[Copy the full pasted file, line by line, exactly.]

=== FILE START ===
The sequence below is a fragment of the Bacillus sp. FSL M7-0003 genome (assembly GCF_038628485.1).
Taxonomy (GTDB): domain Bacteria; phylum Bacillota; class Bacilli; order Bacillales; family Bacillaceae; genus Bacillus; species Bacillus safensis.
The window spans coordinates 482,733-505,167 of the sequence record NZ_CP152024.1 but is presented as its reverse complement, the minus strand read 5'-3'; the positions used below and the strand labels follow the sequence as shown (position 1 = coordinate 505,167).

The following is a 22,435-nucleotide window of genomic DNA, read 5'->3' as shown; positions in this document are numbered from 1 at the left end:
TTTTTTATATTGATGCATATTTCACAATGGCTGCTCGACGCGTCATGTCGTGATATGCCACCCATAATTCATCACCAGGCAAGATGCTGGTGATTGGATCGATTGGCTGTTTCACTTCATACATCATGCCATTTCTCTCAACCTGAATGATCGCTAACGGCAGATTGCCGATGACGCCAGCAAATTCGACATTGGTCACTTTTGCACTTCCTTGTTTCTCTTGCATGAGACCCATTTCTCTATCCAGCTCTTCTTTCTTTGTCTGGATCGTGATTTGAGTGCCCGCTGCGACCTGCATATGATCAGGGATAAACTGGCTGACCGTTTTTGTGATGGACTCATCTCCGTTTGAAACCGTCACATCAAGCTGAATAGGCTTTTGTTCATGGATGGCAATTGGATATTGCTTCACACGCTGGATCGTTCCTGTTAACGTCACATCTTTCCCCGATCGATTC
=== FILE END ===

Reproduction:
The sequence below is a fragment of the Bacillus sp. FSL M7-0003 genome (assembly GCF_038628485.1).
Taxonomy (GTDB): domain Bacteria; phylum Bacillota; class Bacilli; order Bacillales; family Bacillaceae; genus Bacillus; species Bacillus safensis.
The window spans coordinates 482,733-505,167 of the sequence record NZ_CP152024.1 but is presented as its reverse complement, the minus strand read 5'-3'; the positions used below and the strand labels follow the sequence as shown (position 1 = coordinate 505,167).

The following is a 22,435-nucleotide window of genomic DNA, read 5'->3' as shown; positions in this document are numbered from 1 at the left end:
TTTTTTATATTGATGCATATTTCACAATGGCTGCTCGACGCGTCATGTCGTGATATGCCACCCATAATTCATCACCAGGCAAGATGCTGGTGATTGGATCGATTGGCTGTTTCACTTCATACATCATGCCATTTCTCTCAACCTGAATGATCGCTAACGGCAGATTGCCGATGACGCCAGCAAATTCGACATTGGTCACTTTTGCACTTCCTTGTTTCTCTTGCATGAGACCCATTTCTCTATCCAGCTCTTCTTTCTTTGTCTGGATCGTGATTTGAGTGCCCGCTGCGACCTGCATATGATCAGGGATAAACTGGCTGACCGTTTTTGTGATGGACTCATCTCCGTTTGAAACCGTCACATCAAGCTGAATAGGCTTTTGTTCATGGATGGCAATTGGATATTGCTTCACACGCTGGATCGTTCCTGTTAACGTCACATCTTTCCCCGATCGATTC